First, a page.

Saturday, March 3, 2012
Exfanding Review: ‘Salem’s Lot
Somehow I’ve managed to make it to the weekend, and, what’s more, I’ve even managed to have something of substance to write about for today.
Which, if you’ve followed the blog at all lately, is a bit of a change of pace for me. I’ve been the King of Innocuousness© this week and last, but all that changes today, as I write about a book that’s now nearly 40 years old.
Don’t be mean.
Anyway. Back to the almost-40-year-old book.
Somehow, amidst my crazy schedule of the past two weeks, I managed to squeeze in Stephen King’s seminal vampire novel, ’Salem’s Lot. Now, the fact that I made time to read the whole thing shows just how good the book was, as—you may have noticed—I haven’t had much time to do much of anything lately.
Written in 1975, ’Salem’s Lot is King’s second book, written and published after Carrie took the publishing world by storm a couple of years prior. When King wrote ’Salem’s Lot, he was still teaching high school English (it was a class on Science Fiction and Fantasy literature—wish I could have taken that in high school), and he was, like many Americans, at odds with the government.
Both those things had obvious impacts on his sophomore novel; the former in that one of the books assigned to the class was Dracula, and the latter becomes quite obvious while reading the text.
Now, clearly, I’m a horror fan.
And, as such, I’m quite familiar with the work of Stephen King. Oddly enough, though, I haven’t read all that much of the man’s bibliography. The work of his that has resonated deepest with me is actually a book called On Writing.
I say oddly because On Writing is not a horror book, but rather a book about (you guessed it) writing.
I’ve read the first two of the Dark Tower books, and I’ve started the third in that epic series. "Rita Heyworth and Shawshank Redemption" is one of my favorite stories ever, and I’m a proud owner of a first edition of the compilation book in which it appeared. I remember reading Green Mile back when the book came out in monthly installments—a format that I think is genius, and should be utilized today.
But King has many, many more books out there and as a horror fan I really have no excuse for skipping out on them. I’m working to rectify that, and I decided to start with ’Salem’s Lot.
In an interview long after the book was released, King said he set out to “create a fictional town with enough prosaic reality about it to offset the comic-book menace of a bunch of vampires.”
’Salem’s Lot works on a lot of levels—allegorical tale of the intrusive reach of a corrupt government; portrait of a small New England town and the kinds of people who live in them to name a couple.
But where the novel really shines—where it really succeeds, I mean—is in its goal of being a wicked post-modern vampire story.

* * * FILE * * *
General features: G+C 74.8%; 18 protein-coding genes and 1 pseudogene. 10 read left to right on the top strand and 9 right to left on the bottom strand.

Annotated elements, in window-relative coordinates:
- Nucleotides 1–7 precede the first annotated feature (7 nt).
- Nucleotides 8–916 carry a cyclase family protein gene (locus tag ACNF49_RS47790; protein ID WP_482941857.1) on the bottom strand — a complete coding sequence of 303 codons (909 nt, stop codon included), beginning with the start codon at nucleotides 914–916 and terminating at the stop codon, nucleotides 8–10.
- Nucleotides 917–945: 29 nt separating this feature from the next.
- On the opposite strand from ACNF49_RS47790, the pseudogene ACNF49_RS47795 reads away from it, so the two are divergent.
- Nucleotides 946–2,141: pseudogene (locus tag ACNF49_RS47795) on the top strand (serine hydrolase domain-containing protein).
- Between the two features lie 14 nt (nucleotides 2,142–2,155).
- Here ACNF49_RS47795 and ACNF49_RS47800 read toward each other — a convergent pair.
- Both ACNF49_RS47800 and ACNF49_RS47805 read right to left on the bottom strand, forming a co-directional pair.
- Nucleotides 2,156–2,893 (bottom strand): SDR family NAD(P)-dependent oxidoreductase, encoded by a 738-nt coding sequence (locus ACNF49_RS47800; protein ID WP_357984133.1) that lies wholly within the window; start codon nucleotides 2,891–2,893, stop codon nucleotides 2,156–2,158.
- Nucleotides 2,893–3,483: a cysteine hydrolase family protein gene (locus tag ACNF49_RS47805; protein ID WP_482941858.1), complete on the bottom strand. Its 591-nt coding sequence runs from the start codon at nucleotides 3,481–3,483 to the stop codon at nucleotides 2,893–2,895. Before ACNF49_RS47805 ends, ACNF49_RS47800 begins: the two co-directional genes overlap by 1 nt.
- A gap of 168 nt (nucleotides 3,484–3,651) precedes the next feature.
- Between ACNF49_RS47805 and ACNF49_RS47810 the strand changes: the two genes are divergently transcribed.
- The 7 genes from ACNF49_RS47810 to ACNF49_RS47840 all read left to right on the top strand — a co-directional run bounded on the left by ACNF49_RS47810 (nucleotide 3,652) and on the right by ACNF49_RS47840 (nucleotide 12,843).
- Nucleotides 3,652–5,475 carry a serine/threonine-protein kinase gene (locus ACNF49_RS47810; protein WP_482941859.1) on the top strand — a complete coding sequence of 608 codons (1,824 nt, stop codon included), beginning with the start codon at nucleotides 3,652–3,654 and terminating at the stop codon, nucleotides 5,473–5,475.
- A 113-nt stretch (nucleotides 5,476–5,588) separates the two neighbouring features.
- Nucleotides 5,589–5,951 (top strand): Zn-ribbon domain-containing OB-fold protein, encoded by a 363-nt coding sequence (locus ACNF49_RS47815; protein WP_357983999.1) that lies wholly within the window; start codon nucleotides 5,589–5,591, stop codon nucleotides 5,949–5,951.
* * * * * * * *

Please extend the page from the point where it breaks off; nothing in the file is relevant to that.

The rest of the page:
King set out to make nasty, scary, threatening vampires set in a world of modern technologies capable of laying waste to them rather quickly. And yet, there is still the feeling that no one is going to make it out of the story alive.
King’s vampires are a believable threat, even though they are of the classic, Stoker species—can’t enter a home unless invited, religious items have an effect on them, etc. Even with their myriad weaknesses, King’s vampires are dangerous and terrifying.
But the human characters are never completely overmatched—they’re smart, and brave, and they act selflessly when faced with an impossible reality. There’s that perfect balance of fear for—and belief in—the characters who make their way through the book and its horrors.
Which is something missing from so many horror stories, especially post-John Carpenter’s Halloween. In the vast majority of recent(ish) horror tales, you can pretty much guess who’s gonna bite it.
Or, I suppose, who’s gonna get bit.
Not so in ’Salem’s Lot. No, here King creates a world wherein every character is totally up for grabs, and that's the real horror in the story.
I've read a lot of vampire literature over the years, but now that I've read ’Salem’s Lot, I'm ashamed to say it's taken me so long to get to it. It's right up there with I Am Legend and, dare I say, Dracula.
And, really, that's the best comparison I can make--’Salem’s Lot is a modern day Dracula, revised and updated to fit into a contemporary society. Sure, it's a few decades old now and there are a number of anachronistic things that keep the setting from being timeless, but its message is still as relevant today as it was in the 1970s.
And it's still scary as hell.
Which, really, is all that matters.